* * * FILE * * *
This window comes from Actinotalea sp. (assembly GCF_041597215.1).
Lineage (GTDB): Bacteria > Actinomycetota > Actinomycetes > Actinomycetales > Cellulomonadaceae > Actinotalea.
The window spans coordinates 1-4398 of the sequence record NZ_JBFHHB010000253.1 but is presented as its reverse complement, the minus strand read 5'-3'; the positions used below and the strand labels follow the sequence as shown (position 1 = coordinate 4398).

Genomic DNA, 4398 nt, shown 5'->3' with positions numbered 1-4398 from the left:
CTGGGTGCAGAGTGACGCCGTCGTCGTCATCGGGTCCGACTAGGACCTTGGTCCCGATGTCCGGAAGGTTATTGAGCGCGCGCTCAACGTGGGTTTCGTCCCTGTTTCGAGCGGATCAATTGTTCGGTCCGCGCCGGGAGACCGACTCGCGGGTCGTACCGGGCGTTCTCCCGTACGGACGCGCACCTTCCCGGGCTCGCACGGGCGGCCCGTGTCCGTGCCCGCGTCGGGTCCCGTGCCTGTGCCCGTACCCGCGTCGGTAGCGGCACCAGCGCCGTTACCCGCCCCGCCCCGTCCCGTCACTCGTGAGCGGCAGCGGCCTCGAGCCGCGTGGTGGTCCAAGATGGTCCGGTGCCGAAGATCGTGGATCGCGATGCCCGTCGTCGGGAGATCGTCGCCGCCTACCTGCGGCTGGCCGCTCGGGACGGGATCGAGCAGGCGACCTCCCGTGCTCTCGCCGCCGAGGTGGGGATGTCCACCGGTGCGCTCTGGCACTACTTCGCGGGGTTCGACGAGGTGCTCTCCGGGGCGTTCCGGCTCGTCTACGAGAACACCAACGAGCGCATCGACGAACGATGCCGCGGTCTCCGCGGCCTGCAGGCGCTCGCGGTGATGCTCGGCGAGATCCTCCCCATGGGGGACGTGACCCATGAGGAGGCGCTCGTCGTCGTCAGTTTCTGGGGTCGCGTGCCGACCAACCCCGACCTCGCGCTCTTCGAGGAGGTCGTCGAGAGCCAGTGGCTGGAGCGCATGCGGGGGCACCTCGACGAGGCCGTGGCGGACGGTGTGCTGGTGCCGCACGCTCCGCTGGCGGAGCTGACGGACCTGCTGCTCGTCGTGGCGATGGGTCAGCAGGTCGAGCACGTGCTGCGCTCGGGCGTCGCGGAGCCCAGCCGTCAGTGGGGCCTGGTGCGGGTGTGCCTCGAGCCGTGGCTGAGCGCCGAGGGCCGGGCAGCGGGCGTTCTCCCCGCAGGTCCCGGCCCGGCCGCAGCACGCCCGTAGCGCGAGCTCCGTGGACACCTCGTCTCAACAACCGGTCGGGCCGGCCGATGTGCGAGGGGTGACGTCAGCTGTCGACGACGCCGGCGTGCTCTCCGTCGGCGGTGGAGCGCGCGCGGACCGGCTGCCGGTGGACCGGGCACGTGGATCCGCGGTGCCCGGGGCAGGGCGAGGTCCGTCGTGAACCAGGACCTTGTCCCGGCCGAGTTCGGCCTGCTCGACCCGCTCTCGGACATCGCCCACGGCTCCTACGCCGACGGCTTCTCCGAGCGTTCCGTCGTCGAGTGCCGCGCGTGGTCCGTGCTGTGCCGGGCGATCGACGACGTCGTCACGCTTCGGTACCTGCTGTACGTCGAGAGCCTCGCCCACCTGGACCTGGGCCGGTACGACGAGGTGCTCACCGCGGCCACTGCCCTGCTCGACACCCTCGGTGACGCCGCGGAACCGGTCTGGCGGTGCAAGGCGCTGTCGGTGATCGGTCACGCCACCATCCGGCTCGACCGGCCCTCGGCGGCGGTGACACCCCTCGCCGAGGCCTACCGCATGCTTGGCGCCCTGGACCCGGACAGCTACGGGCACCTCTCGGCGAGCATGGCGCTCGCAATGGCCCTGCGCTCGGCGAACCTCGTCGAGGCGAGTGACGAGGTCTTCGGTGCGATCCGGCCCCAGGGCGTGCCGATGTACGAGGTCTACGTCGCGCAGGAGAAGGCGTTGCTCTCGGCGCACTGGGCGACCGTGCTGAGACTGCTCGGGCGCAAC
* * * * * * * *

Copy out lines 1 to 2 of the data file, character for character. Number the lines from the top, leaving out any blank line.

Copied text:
This window comes from Actinotalea sp. (assembly GCF_041597215.1).
Lineage (GTDB): Bacteria > Actinomycetota > Actinomycetes > Actinomycetales > Cellulomonadaceae > Actinotalea.